Ivory Coast cocoa exports will reach normal volumes no sooner than the end of April as authorities iron out new tax and customs procedures, banks reopen, and security improves, shippers said.

The world’s top grower of cocoa is slowly recovering from a violent post-election power struggle, which ended last week with the arrest of former President Laurent Gbagbo.

“Exports will not fully restart until the end of the month because we need to fix a lot of things in terms of logistics, finances, and so on,” said the director of an export company based in Abidjan, who asked not to be named.

“Everyone needs to reorganize, people need to return to work, we need to quality check the stockpiles, etc., before we can start exporting,” he said.

Between 450,000 and 500,000 tonnes of cocoa is stockpiled at the West African country’s two main ports—or more than a third of the annual crop—after more than two months during which exports were halted by the conflict.

New President Alassane Ouattara said last week that he was pushing for a swift revival of the cocoa sector—the country’s main foreign revenue earner—but industry players have said they are still waiting for security to improve, banks to reopen, and export procedures to be clarified.

French container shipping group CMA CGM said on Monday its first ship would arrive in Ivory Coast on Tuesday in a step toward resuming the cocoa trade.

Cocoa Backlog
Exporters said, once shipments of beans do resume, it will take around three months to clear the backlog.

“Since Friday we have been talking to the new authorities about the conditions required for restarting exports, because we want to move quickly and there is work to be done,” another director of a European export company in Abidjan said.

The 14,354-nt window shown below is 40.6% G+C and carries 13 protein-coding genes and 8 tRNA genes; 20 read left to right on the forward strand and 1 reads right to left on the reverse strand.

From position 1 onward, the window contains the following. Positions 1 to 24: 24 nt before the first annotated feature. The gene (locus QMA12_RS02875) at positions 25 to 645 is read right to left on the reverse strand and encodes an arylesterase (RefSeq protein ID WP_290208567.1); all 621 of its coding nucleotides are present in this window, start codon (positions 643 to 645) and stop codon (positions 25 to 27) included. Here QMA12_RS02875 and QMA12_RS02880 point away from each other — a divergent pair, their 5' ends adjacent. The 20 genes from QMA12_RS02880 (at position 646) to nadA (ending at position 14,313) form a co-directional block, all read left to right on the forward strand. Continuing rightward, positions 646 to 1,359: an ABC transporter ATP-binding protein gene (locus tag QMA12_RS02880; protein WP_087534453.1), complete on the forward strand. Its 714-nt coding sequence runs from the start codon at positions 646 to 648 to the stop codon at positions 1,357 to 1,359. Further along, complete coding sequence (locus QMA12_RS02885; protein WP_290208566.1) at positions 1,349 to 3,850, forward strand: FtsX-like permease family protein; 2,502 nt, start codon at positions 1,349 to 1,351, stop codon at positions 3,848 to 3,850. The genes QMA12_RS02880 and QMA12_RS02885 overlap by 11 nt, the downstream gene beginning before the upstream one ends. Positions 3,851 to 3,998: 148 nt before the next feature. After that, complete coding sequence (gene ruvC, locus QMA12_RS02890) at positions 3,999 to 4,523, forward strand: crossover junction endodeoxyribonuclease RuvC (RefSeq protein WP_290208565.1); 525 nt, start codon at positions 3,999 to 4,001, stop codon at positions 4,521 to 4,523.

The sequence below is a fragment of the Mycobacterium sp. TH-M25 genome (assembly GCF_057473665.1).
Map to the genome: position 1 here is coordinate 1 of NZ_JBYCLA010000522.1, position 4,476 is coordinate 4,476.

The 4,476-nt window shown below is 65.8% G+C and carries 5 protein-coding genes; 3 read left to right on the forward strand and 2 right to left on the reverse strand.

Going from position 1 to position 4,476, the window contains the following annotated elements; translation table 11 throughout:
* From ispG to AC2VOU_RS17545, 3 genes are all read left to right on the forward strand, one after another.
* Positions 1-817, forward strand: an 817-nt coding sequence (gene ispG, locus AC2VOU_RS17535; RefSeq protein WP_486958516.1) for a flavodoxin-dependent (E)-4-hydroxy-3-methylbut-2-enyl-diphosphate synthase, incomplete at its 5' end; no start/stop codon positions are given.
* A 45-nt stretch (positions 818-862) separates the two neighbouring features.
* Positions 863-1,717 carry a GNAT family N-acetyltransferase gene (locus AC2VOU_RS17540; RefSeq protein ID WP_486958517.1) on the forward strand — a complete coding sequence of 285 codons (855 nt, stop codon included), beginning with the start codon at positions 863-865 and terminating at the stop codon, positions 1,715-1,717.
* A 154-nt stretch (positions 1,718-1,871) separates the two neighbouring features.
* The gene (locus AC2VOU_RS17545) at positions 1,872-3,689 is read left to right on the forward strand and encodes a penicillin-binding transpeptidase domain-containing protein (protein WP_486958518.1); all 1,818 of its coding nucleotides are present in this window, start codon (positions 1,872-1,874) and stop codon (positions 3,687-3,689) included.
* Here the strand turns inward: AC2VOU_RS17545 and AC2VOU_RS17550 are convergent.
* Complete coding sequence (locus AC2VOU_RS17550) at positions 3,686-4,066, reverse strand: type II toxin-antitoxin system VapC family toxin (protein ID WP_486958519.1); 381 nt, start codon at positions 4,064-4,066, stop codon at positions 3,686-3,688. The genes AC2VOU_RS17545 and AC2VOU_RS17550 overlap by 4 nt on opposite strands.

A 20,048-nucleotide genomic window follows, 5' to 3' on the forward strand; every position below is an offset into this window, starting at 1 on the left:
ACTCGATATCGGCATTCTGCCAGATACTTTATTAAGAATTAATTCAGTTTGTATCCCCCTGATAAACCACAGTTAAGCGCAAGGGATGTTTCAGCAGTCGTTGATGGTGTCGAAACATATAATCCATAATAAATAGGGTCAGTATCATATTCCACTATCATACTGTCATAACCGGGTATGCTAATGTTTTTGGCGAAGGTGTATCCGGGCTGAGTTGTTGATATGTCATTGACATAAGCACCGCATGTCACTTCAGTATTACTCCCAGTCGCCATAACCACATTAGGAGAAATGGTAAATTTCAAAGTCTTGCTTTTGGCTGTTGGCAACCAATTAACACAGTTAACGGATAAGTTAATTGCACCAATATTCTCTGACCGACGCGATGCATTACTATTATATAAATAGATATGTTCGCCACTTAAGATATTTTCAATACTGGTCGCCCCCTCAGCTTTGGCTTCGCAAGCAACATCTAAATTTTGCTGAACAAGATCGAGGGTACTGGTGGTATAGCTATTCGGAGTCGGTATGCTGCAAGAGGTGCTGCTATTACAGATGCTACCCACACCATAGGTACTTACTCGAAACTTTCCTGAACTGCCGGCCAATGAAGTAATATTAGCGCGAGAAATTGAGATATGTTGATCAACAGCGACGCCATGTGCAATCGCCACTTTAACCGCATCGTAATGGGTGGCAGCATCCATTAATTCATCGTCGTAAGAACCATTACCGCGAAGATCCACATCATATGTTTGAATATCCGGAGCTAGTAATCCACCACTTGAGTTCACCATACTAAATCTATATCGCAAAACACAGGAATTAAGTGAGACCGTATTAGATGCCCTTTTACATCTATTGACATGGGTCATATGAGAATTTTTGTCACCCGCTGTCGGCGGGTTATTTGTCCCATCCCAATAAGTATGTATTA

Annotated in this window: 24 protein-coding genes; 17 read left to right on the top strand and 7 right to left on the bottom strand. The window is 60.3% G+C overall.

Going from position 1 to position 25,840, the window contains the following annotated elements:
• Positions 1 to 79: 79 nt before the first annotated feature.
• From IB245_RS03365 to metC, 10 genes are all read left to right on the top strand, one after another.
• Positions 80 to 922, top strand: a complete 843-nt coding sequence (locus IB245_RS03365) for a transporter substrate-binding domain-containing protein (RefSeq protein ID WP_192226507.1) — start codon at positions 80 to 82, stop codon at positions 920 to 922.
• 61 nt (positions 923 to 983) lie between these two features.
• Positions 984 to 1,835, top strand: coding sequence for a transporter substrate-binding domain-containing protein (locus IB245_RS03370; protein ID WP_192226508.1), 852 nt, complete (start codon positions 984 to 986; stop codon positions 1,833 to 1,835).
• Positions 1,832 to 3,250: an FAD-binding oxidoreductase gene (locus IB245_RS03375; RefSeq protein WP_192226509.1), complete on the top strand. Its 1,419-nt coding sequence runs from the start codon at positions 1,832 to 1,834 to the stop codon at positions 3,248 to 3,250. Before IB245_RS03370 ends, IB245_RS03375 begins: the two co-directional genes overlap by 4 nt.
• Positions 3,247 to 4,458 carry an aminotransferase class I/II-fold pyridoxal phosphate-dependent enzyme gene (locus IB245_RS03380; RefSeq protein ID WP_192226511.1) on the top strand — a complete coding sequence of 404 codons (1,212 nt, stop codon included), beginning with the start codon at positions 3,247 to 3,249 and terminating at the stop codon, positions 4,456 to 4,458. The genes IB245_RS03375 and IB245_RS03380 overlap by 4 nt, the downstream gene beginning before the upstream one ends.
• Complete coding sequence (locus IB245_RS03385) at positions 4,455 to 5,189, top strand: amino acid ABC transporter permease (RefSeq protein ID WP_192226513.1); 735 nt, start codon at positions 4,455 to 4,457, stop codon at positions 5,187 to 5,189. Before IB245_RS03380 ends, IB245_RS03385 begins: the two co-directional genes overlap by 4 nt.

“We need to streamline the bureaucratic process, but there are other issues like customs, the port, etc. We’re seriously discussing everything,” he said.

“It will take at least three months to export everything because we can only export 120,000 to 150,000 tonnes per month from the ports of San Pedro and Abidjan. Even in December, the peak of exports when there are huge volumes of beans to export, the average is 120,000 tonnes per month.”

In western Ivory Coast, scene of some of the worst violence of the power struggle, cocoa industry players said security remained one of their chief concerns.

“There are still problems with security here and in the villages because of the (pro-Ouattara) FRCI soldiers,” said the director of an export company based in San Pedro. “It does not inspire confidence to know there are armed men who can rob you and there is no one you can complain to. There is no police, there is no gendarmerie. We need a minimum of security.”

Cocoa farmers in parts of western Ivory Coast told Reuters earlier this month that many remained in hiding away from their plantations due to fears of further violence, keeping them from harvesting the slow trickle of mid-crop beans.

Exporters said, however, the industry could revive in the coming weeks as the rest of the economy restarts and that the stockpiled cocoa appeared in good condition.

“We really think we’ll be up and running no sooner than the end of the month,” said the San Pedro-based export director. “There’s lots to do. The banks need to reopen, insurance, administration, and so on, before we can start up. Without all this, we can do nothing.”

“The cocoa that is stockpiled is still good, but we’re still evaluating with the experts before making a final determination,” he said. (Reuters)